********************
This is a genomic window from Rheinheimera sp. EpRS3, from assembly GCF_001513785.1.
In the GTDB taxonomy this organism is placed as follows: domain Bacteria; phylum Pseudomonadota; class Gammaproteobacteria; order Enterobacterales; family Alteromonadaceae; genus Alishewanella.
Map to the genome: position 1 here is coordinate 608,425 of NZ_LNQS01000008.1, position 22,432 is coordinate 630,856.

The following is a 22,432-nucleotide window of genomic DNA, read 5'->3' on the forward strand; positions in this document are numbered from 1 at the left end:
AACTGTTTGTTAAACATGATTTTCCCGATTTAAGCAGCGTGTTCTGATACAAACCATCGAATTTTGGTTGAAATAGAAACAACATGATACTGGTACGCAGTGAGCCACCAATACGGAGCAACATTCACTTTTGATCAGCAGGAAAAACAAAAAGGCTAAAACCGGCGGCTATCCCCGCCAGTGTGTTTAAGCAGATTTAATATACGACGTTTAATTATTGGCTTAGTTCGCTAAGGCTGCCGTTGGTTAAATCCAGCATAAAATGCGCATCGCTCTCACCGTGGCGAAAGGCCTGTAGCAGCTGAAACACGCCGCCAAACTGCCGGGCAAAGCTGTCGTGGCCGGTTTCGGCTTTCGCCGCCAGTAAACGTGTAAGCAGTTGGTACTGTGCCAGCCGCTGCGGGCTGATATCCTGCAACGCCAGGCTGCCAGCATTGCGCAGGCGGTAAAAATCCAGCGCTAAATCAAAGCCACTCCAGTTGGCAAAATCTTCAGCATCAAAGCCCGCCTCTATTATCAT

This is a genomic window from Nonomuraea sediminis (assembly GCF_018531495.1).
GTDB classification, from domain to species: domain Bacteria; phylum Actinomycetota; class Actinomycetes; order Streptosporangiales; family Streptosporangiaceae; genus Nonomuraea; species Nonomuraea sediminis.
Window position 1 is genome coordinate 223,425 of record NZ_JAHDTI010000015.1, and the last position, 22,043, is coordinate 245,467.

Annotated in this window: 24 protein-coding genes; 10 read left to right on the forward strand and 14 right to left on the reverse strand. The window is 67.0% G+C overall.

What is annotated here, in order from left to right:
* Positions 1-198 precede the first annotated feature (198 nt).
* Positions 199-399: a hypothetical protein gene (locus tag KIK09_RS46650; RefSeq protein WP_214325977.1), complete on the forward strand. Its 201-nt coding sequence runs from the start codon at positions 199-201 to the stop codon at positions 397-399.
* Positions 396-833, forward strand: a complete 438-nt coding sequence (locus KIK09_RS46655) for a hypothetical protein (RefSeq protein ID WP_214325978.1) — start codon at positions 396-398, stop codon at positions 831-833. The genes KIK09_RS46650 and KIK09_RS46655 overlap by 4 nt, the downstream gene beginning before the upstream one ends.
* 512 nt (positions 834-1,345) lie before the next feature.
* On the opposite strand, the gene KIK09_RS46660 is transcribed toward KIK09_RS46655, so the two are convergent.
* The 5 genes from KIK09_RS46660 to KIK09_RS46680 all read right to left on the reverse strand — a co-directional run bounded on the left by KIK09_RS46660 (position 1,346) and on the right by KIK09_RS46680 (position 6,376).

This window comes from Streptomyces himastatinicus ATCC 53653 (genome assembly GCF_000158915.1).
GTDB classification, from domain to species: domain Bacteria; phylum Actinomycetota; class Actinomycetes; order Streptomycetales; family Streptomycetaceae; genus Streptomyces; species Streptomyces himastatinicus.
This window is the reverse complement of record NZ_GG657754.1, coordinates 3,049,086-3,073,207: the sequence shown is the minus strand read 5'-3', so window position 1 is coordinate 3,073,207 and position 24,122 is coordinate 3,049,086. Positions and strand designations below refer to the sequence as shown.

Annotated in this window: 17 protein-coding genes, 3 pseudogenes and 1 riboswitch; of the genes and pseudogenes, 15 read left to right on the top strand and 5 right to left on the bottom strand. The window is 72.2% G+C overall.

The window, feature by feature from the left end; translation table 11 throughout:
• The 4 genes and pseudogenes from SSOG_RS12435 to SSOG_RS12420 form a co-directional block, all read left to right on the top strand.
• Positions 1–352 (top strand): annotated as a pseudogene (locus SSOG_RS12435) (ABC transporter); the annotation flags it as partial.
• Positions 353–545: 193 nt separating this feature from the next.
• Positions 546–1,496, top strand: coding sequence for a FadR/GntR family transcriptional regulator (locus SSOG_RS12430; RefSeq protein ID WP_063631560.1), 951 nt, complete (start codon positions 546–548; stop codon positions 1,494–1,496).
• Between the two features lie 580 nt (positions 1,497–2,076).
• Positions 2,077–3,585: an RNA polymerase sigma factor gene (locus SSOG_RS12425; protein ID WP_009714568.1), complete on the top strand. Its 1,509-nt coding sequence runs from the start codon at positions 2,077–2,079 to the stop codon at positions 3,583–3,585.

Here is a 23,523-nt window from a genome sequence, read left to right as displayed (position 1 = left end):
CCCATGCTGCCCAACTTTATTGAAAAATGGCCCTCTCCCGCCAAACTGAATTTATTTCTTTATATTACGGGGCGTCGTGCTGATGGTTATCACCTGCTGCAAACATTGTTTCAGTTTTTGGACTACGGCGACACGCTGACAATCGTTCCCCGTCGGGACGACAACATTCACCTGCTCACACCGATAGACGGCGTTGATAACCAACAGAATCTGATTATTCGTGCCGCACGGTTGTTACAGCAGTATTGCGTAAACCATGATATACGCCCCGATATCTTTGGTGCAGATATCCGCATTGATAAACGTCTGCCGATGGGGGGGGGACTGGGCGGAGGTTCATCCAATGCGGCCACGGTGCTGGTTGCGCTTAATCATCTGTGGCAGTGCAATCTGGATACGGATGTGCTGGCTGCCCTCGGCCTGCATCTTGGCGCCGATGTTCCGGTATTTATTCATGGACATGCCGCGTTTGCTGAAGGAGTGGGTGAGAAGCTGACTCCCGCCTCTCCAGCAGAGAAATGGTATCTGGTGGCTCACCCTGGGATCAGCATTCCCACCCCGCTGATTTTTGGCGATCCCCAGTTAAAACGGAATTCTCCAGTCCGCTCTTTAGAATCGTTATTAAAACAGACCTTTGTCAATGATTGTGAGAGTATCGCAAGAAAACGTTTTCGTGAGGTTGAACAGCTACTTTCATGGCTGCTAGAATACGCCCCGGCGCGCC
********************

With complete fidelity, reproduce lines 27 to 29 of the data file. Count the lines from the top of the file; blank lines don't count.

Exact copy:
• Positions 2,077–3,585: an RNA polymerase sigma factor gene (locus SSOG_RS12425; protein ID WP_009714568.1), complete on the top strand. Its 1,509-nt coding sequence runs from the start codon at positions 2,077–2,079 to the stop codon at positions 3,583–3,585.

Here is a 23,523-nt window from a genome sequence, read left to right as displayed (position 1 = left end):
CCCATGCTGCCCAACTTTATTGAAAAATGGCCCTCTCCCGCCAAACTGAATTTATTTCTTTATATTACGGGGCGTCGTGCTGATGGTTATCACCTGCTGCAAACATTGTTTCAGTTTTTGGACTACGGCGACACGCTGACAATCGTTCCCCGTCGGGACGACAACATTCACCTGCTCACACCGATAGACGGCGTTGATAACCAACAGAATCTGATTATTCGTGCCGCACGGTTGTTACAGCAGTATTGCGTAAACCATGATATACGCCCCGATATCTTTGGTGCAGATATCCGCATTGATAAACGTCTGCCGATGGGGGGGGGACTGGGCGGAGGTTCATCCAATGCGGCCACGGTGCTGGTTGCGCTTAATCATCTGTGGCAGTGCAATCTGGATACGGATGTGCTGGCTGCCCTCGGCCTGCATCTTGGCGCCGATGTTCCGGTATTTATTCATGGACATGCCGCGTTTGCTGAAGGAGTGGGTGAGAAGCTGACTCCCGCCTCTCCAGCAGAGAAATGGTATCTGGTGGCTCACCCTGGGATCAGCATTCCCACCCCGCTGATTTTTGGCGATCCCCAGTTAAAACGGAATTCTCCAGTCCGCTCTTTAGAATCGTTATTAAAACAGACCTTTGTCAATGATTGTGAGAGTATCGCAAGAAAACGTTTTCGTGAGGTTGAACAGCTACTTTCATGGCTGCTAGAATACGCCCCGGCGCGCC